I UNDERSTAND why President Rodrigo Duterte sees no need to celebrate 500 years of Christianity in the country, or at least, make such a big deal of it.
I think his problem may be with the word “celebrate.”
The Cambridge dictionary defines it as “to take part in special enjoyable activities in order to show that a particular occasion is important.”
Well, no doubt March 16, 2021 will be important to many millions of Filipinos who proudly adhere to the faith of Roman Catholicism, which makes the archipelago the only predominantly Christian country in Asia, although there’s Timor-Leste but it doesn’t count.
First of all, being Christian sets us apart from our neighbors, most of whom are either Muslims or Buddhists.
By the way, to those who don’t know, those religions are also not native to this neck of the woods. The former comes from the desert of Arabia while the other is from the subcontinent of India. I’m just not sure if Indonesia makes such a fuss to mark the arrival of Islam to its shores. Although before that, the majority “organized” religion was Hinduism. Again, it’s not endemic to this region as it also has its roots in India.
From what I learned in history, Roman Catholicism wasn’t forced on the natives when Ferdinand Magellan, the Portuguese explorer sailing under the Spanish flag, arrived in Cebu. Although evangelization might have been one of their intentions, I truly think he and his men were just happy to be on dry land after so many months at sea. To be able to drink fresh water or eat unspoiled food must have been a treat.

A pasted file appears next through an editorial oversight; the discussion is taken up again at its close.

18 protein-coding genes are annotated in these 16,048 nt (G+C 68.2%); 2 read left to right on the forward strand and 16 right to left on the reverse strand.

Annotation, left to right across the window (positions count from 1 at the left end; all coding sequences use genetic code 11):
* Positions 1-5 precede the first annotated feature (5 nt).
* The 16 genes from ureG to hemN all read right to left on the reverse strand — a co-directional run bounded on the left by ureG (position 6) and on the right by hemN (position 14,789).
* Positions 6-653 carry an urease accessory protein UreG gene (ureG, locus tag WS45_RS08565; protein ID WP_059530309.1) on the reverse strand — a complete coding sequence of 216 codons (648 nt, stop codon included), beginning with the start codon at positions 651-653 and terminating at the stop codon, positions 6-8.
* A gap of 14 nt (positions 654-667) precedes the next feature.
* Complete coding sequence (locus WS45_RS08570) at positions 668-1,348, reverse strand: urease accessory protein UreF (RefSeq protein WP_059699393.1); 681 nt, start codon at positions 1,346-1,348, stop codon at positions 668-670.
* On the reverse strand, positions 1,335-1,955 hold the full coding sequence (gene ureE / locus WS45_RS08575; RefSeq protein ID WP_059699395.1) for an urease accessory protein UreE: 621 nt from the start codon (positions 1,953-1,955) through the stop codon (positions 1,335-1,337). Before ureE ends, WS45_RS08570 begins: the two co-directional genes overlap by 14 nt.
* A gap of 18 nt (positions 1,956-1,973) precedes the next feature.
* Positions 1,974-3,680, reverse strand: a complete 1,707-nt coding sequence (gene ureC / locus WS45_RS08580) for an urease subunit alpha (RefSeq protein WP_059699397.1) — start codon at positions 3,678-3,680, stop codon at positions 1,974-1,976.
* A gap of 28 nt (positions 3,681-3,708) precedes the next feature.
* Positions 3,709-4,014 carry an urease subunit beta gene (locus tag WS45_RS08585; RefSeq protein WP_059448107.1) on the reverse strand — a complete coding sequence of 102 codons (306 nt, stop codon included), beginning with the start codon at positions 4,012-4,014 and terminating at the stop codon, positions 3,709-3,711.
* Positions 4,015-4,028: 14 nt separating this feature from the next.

If I remember correctly, Raja Humabon, his wives and his subjects willingly converted to Christianity. But there was a catch. They would accept this foreign God in exchange for assistance against Lapu-Lapu, Humabon’s rival across the Mactan Channel.
Or maybe Magellan just wanted to impress the new converts by showing them that being Christians had its perks. Maybe he wasn’t duped into fighting Lapu-Lapu. He might have even offered to do so to impress Humabon, who probably couldn’t believe his luck that these smelly foreigners would be so gullible.
Well, we all know what happened next, thanks in part to Yoyoy Villame’s song. But the man responsible for these accounts was Italian scholar Antonio Pigafetta, who survived the expedition.
By the way, we only have his word for it. Pigafetta could have made the whole thing up. Somehow, he had to come up with something to explain why they returned without their captain and basically emptyhanded.
I guess, the President could always look at it that way.